Waymo wants to offer robotaxis in California. But the state insists they be
November 1, 2019 Russ Mitchell ©2019 the Los Angeles Times
Waymo wants to deploy a robotaxi service for the general public in parts of
California as soon as possible. But that's unlikely, the company says,
because California says it has to offer the service for free.
Last year, the California Public Utilities Commission allowed driverless
"robotaxi" pilot programs in the state but banned permit-holders from
charging fares. The ban is considered temporary but has no timeline. Some
industry analysts say the uncertainty could put California's reputation as
the world leader in driverless technology at risk.
The free-or-nothing mandate makes no sense to Waymo, the driverless vehicle
arm of Google's Alphabet, or to other driverless vehicle startups hoping to
establish themselves in a new industry that could produce the biggest change
in ground transportation since the invention of the automobile.
Waymo requires a "commercial path forward" before it can offer Californians
the kind of driverless car taxi service it's already running across 100
square miles in Phoenix, according to the George Ivanov, Waymo's head of
policy development and regulatory initiatives.
Without the ability to charge fees, Ivanov told the commission at an Oct. 22
hearing in San Francisco, "any expansion would be difficult" in the
company's home state.
In July, Waymo began a commission-approved pilot program to ferry Waymo and
Google employees and guests through parts of Silicon Valley in driverless
cars for free.
Waymo doesn't need fare money to fund operations — Alphabet is an enormous
profit machine, and holds more than $100 billion in cash. But Ivanov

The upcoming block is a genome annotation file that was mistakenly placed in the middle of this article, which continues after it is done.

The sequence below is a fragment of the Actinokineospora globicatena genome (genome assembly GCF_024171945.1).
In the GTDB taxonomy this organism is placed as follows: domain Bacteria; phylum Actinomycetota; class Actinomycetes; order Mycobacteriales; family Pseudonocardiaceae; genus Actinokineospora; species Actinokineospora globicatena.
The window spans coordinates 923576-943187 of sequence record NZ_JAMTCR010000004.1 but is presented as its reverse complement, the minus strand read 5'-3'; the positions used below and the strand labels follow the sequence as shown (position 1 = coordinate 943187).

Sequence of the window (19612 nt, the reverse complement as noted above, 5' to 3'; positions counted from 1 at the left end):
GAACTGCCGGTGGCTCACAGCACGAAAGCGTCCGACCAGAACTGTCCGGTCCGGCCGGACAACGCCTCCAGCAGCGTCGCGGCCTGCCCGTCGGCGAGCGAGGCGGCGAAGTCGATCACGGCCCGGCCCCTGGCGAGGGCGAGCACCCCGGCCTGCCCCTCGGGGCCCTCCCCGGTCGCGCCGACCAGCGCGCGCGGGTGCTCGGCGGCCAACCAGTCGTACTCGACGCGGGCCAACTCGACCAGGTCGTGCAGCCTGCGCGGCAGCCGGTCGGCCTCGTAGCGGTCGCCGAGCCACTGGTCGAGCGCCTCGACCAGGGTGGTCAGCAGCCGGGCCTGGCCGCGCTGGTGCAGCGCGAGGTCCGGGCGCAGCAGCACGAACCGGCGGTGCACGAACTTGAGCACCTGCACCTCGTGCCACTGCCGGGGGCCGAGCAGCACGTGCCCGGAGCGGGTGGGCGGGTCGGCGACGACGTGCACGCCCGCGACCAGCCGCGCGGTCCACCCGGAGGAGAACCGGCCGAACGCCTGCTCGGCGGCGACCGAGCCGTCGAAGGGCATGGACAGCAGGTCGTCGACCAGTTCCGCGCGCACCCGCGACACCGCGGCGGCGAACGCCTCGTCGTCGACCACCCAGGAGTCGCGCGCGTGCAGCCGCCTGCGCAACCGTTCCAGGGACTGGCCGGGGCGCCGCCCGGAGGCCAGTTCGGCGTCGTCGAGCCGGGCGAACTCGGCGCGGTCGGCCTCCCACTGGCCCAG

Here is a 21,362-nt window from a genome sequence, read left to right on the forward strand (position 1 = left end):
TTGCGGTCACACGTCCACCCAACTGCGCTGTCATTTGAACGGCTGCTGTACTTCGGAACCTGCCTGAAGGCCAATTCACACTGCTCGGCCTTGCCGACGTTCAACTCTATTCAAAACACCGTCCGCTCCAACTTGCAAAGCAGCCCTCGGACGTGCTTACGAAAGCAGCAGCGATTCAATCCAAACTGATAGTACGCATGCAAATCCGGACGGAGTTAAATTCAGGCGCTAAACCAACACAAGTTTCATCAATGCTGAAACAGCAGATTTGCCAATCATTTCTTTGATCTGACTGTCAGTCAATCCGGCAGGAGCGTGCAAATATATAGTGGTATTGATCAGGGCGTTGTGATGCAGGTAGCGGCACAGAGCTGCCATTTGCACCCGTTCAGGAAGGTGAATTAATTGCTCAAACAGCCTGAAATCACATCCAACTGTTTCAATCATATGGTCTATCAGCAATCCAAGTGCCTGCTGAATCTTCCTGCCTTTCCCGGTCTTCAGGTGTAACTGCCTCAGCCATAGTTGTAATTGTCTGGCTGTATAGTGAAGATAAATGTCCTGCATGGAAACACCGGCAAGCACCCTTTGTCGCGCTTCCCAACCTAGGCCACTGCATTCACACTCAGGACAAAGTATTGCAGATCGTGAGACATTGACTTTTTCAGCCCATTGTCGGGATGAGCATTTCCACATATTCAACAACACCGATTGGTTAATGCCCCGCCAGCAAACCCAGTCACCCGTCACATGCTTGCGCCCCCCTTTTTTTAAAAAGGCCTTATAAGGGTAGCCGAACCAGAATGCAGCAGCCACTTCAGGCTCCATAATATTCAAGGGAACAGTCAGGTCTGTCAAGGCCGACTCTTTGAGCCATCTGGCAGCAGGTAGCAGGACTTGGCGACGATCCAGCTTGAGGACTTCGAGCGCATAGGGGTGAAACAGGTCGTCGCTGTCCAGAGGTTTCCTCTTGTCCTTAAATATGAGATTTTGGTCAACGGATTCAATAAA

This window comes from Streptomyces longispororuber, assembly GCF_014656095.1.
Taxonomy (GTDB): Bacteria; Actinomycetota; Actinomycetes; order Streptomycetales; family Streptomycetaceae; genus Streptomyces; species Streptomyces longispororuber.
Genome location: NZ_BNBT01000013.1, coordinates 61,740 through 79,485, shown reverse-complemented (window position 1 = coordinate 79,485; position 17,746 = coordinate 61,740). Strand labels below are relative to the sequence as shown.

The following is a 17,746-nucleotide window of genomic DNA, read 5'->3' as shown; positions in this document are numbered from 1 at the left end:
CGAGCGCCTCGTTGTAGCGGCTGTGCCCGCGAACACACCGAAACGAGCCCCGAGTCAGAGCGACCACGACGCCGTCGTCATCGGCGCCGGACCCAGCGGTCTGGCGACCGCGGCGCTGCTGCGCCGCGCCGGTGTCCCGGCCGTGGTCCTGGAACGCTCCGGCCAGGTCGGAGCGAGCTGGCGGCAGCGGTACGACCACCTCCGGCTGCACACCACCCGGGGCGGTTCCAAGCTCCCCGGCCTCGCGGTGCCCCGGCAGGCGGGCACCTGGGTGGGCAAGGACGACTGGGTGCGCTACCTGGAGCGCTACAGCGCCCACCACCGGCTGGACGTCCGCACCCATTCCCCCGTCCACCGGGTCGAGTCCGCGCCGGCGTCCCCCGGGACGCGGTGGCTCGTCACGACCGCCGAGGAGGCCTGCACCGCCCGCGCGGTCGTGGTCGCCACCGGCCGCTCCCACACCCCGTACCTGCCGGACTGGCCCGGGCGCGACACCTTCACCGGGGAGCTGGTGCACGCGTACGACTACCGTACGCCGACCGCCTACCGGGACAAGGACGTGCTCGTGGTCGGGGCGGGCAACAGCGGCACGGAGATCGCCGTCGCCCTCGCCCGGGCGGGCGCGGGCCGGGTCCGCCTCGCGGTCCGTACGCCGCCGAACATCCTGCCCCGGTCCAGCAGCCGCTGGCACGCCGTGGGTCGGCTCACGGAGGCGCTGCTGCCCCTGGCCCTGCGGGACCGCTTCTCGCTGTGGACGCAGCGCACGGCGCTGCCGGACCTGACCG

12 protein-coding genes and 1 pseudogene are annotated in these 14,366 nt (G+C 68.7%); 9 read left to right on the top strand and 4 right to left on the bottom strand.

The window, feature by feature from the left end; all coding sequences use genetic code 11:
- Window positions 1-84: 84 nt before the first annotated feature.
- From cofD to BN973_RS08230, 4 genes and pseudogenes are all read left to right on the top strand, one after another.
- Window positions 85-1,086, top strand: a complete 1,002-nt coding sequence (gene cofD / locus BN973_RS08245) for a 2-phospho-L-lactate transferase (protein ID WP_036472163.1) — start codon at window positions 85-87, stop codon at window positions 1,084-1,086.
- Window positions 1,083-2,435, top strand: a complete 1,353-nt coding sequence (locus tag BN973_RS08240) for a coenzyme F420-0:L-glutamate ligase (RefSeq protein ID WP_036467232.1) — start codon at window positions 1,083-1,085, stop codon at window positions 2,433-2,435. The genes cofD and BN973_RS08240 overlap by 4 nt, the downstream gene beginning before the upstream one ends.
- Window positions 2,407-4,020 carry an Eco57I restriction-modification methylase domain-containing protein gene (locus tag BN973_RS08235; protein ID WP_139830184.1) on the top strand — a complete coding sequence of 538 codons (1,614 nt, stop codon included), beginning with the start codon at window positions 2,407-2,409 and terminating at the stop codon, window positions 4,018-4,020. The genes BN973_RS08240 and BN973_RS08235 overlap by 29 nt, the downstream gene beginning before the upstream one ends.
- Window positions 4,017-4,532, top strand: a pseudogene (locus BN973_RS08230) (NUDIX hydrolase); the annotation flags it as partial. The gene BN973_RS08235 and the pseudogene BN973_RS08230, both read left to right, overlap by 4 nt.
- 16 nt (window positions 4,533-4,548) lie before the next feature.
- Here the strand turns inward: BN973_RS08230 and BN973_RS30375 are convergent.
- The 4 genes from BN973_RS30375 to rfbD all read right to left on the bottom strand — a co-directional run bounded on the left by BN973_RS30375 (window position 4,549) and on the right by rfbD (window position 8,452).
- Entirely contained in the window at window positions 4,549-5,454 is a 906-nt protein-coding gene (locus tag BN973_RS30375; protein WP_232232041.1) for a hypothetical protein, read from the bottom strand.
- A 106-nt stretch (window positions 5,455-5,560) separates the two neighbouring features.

explained that experimenting with customer response to different fare
structures is essential to building out the robotaxi business, which would
be like Uber or Lyft but without a human driver.
Smaller companies hoping to grab a piece of what could grow into an industry
worth hundreds of billions of dollars want to be able to charge fares too.
"There are commercial goals we are working toward," Bert Kaufman, head of
regulatory affairs for Zoox, told the commission.
Based in San Francisco, Zoox is developing a small bus-like driverless
vehicle with plans to deploy initially in Las Vegas. Kaufman said it wants
to offer the service in California but it can't plan for deployment if it
doesn't know when it might be able to charge fares.
Experimenting with fare structures at different times of day and in
different locations would help a company know where and when to begin
offering a full-fledged commercial service, Kaufman said at the Oct. 22
hearing. "Regulatory certainty" is one reason the company will start out in
Nevada, he said. It would help, he told the commission, "knowing that
California is actually open for business."
In California, the state Department of Motor Vehicles regulates vehicle
safety and issues permits for driverless vehicle testing and deployment. The
CPUC, whose main task is regulating utilities such as Pacific Gas &
Electric, also oversees commercial transport services, from bus companies to
limousine services to Uber and Lyft. It's up to the CPUC to decide whether
companies can charge fares or not.
The commission declined to make commissioners or staff members available for